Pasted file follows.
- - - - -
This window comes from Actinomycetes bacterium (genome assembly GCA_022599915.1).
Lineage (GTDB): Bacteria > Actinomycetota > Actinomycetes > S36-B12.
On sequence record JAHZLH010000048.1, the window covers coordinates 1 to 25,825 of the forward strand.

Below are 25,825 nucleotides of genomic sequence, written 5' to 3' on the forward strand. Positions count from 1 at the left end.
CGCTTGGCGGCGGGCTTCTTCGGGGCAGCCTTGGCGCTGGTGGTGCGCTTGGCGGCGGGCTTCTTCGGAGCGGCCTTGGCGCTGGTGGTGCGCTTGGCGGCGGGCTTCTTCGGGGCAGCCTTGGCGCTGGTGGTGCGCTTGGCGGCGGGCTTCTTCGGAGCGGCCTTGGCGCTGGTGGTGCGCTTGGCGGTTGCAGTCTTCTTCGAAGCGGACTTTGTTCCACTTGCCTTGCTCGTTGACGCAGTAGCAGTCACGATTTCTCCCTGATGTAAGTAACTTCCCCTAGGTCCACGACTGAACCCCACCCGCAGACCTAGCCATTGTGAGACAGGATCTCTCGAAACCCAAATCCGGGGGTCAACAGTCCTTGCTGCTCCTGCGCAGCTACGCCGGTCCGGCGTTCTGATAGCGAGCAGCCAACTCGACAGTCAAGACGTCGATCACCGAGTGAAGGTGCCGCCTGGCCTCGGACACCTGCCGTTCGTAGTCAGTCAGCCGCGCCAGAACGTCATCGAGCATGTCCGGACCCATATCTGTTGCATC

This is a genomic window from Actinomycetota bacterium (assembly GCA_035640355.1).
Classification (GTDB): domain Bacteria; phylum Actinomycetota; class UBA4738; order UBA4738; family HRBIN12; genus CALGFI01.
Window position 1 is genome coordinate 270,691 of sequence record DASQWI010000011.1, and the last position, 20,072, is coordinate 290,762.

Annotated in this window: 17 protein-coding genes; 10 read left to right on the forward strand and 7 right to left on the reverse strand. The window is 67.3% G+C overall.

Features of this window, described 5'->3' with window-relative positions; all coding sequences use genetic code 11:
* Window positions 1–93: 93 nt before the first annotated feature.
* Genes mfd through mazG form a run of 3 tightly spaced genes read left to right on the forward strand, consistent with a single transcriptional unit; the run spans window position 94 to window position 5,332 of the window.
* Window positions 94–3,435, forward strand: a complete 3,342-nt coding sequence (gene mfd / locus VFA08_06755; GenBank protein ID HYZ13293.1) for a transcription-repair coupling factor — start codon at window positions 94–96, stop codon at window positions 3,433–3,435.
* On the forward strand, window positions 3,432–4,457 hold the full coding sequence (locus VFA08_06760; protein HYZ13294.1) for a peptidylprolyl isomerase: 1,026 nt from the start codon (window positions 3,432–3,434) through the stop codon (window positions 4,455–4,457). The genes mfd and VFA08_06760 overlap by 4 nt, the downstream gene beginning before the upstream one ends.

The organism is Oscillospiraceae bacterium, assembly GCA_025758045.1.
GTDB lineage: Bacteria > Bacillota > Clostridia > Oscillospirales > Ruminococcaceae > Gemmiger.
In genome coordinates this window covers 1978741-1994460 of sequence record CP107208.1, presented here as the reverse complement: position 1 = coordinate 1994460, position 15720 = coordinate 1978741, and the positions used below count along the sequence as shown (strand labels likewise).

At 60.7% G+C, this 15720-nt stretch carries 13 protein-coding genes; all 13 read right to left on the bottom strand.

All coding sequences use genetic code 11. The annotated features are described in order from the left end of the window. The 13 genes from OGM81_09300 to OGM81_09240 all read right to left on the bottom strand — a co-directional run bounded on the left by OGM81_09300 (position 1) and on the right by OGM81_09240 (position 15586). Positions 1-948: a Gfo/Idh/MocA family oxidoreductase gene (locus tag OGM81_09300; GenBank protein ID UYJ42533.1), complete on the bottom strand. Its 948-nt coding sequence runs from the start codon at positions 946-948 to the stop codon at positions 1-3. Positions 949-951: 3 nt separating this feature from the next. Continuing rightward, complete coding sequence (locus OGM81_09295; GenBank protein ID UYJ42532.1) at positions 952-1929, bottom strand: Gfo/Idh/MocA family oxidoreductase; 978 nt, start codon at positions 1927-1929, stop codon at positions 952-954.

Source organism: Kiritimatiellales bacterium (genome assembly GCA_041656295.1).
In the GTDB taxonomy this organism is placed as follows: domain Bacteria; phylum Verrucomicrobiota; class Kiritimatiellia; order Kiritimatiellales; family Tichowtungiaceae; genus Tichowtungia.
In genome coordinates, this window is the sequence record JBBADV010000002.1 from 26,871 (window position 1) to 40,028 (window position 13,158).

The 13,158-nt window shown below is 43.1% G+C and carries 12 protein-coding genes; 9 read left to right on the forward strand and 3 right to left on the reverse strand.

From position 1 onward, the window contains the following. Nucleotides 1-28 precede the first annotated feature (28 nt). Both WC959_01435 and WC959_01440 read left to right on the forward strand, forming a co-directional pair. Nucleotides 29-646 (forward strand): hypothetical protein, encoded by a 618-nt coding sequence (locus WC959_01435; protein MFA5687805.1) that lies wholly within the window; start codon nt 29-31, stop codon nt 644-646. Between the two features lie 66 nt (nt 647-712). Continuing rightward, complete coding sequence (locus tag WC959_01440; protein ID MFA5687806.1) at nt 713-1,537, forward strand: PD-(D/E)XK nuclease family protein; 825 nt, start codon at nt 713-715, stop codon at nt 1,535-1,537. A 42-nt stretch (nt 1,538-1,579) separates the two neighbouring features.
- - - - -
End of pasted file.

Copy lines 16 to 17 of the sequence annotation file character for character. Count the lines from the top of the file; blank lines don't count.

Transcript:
GTDB lineage: Bacteria > Bacillota > Clostridia > Oscillospirales > Ruminococcaceae > Gemmiger.
In genome coordinates this window covers 1978741-1994460 of sequence record CP107208.1, presented here as the reverse complement: position 1 = coordinate 1994460, position 15720 = coordinate 1978741, and the positions used below count along the sequence as shown (strand labels likewise).